Itochu, CP in deal to take $10.4 billion stake in Citic

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CITIC is involved in deals for farmland overseas and in China, where it is pursuing the consolidation and leasing of peasant lands through land trusts in partnership with the transnational pesticide and seed company Bayer AG.
Wall Street Journal | 20 January 2015

Itochu, CP in deal to take $10.4 billion stake in Citic

By Rick Carew and Atsuko Fukase

A Japanese conglomerate that trades everything from gas to grain and the holding company owned by Thailand’s richest person have agreed to a deal to pay about $10.4 billion for a fifth of Citic Ltd., in one of the biggest foreign investments in a Chinese state-owned company.

Japan’s Itochu Corp. and Charoen Pokphand Group, the agribusiness firm owned by Dhanin Chearavanont, are seeking loans from Japan’s largest banks to fund the tie-up, people with knowledge of the matter said. The Itochu-CP acquisition of 20% of Citic, one of the biggest deals in the region in the past year, was first reported by The Wall Street Journal in December.

In statements Tuesday, Tokyo-based Itochu and CP Group confirmed they have agreed to buy the Citic stake.

The investment by the Japanese and Thai conglomerates into one of China’s biggest financial firms comes on the heels of a thaw in tensions between Tokyo and Beijing after the presidents of both countries met in the Chinese capital in November.

That China is allowing a deal of such size shows Beijing is moving forward with its stated aims of expanding outside investment in its biggest state firms. Citic, the conglomerate created under China’s opening in the 1970s, took steps toward bringing in outside investors last year by selling assets from its unlisted parent company to its Hong Kong unit. Chinese state firms usually only list subsidiaries, subjecting only a portion of the company’s assets and management to outside scrutiny.

The three-way combination could also help cement the three parties as co-investors rather than competitors, as they seek to expand and buy assets across Asia and other markets, people familiar with the matter said earlier.

Itochu, one of Japan’s oldest trading houses, has been eager to expand outside its home market. Apart from CP Group’s focus on China, it is a major player in food and retail services in Southeast Asia. Mr. Dhanin has often talked of his ambitions to grow further. Citic, whose assets range from one of China’s biggest banks to securities firms and miners, has been bulking up outside China. Its brokerage, Citic Securities , purchased Asian securities firm CLSA a couple of years ago.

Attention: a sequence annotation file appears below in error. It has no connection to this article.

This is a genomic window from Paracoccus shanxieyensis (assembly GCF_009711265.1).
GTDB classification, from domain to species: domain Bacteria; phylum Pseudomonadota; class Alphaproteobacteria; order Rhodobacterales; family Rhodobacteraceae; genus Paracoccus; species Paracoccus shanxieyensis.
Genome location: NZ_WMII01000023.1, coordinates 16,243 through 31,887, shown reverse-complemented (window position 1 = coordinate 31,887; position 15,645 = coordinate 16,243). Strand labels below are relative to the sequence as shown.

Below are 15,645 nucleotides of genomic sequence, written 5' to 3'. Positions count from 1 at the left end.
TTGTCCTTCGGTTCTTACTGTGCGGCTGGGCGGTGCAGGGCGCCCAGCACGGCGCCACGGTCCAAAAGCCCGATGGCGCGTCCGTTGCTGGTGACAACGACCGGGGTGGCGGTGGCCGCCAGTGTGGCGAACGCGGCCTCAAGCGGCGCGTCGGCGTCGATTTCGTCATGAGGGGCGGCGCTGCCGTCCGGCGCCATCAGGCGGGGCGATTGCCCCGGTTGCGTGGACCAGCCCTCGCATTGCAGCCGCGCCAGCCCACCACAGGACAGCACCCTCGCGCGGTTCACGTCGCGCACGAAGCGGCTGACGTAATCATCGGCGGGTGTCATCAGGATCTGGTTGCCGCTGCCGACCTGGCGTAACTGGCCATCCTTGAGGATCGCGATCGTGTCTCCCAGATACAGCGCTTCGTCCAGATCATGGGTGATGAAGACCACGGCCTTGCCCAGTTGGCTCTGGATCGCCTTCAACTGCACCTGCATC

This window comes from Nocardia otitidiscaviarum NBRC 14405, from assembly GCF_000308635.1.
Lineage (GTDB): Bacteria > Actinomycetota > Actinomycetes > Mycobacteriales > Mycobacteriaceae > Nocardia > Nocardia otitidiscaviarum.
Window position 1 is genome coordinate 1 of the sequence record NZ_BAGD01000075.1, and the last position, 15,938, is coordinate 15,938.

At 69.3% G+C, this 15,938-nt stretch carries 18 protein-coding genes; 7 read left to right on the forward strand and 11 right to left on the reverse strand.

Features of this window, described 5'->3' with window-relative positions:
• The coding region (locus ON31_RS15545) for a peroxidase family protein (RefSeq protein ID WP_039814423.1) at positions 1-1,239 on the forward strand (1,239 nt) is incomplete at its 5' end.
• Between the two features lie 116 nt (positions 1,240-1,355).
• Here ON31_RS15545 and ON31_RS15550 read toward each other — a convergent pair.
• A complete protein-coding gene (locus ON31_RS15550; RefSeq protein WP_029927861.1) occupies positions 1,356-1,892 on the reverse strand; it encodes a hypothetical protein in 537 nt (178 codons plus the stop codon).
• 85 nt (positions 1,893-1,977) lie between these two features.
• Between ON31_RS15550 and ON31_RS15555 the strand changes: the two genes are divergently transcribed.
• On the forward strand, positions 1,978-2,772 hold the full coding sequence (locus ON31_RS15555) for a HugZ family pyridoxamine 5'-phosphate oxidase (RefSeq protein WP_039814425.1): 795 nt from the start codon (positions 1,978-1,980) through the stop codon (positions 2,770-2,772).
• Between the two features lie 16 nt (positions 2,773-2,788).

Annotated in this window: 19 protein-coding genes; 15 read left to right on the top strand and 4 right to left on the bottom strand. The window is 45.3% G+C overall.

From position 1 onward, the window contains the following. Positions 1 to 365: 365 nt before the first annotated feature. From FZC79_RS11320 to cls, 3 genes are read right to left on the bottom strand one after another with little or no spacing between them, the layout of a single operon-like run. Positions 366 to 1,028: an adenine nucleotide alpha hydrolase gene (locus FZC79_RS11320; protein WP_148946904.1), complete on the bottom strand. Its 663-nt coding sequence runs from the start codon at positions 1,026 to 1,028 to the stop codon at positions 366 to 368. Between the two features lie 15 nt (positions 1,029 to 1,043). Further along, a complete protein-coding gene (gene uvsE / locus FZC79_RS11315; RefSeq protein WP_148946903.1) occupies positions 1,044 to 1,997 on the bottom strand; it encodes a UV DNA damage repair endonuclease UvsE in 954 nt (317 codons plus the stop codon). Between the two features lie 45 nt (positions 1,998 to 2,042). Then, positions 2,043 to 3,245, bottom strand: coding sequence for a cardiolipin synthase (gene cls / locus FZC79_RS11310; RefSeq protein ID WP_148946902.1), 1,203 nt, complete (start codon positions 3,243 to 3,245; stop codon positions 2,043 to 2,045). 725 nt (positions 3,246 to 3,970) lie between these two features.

Itochu, CP, and Citic have pre-existing investment links that paved the way for the current groundbreaking deal.

Itochu owns a quarter of CP’s Hong Kong-listed unit, while the Thai firm has a 4.9% stake in the Japanese trading house. Itochu formed a “comprehensive strategic alliance” with Citic Group in 2011, making a $100 million investment in a Citic asset-management arm in Hong Kong.

The deal also marks a culmination of years of ties between Citic and Japan, and between executives at the state firm and the Japanese trading house.

Citic Chairman Chang Zhenming studied Japanese at a Chinese university in the early 1980s and served as an aide to more senior Citic officials as they formed partnerships with Japanese counterparts.

While other big Chinese companies have looked to the U.S. or Europe as models, Citic has carved a niche by cultivating ties with major Japanese firms. It has ties with Mizuho Financial Group , for instance, which was a key investor in the Chinese company’s 2007 float of China Citic Bank Corp. in Hong Kong. Mizuho also invested in the $37 billion injection of Citic assets into its Hong Kong-listed entity Citic Pacific last year.

Itochu is no stranger to China. It was the first Japanese trading house to resume shipping goods between China and Japan in 1972, even before China’s Communist Party and the Japanese government formally re-established diplomatic ties. Itochu has had a Beijing representative office since 1979.

Like Itochu, CP Group has a long history in China, and was the first foreign company to operate there after the Communist takeover in 1949. The Thai company made a splash in 2012 by agreeing to buy 15% of Ping An Insurance Group, one of China’s top insurers, for $9.4 billion from HSBC Holdings PLC. Founded in 1921, CP Group started in the feed and food industries, later adding retail, telecommunications and real estate.

Itochu has asked he banking units of Mizuho, Sumitomo Mitsui Financial Group Inc., Mitsubishi UFJ Financial Group Inc. and Sumitomo Mitsui Trust Holdings Inc. for loans of more than Y500 billion ($4.4 billion), according to a person familiar with the matter. The banks will discuss details of the deal later, the person said.

Original source: WSJ
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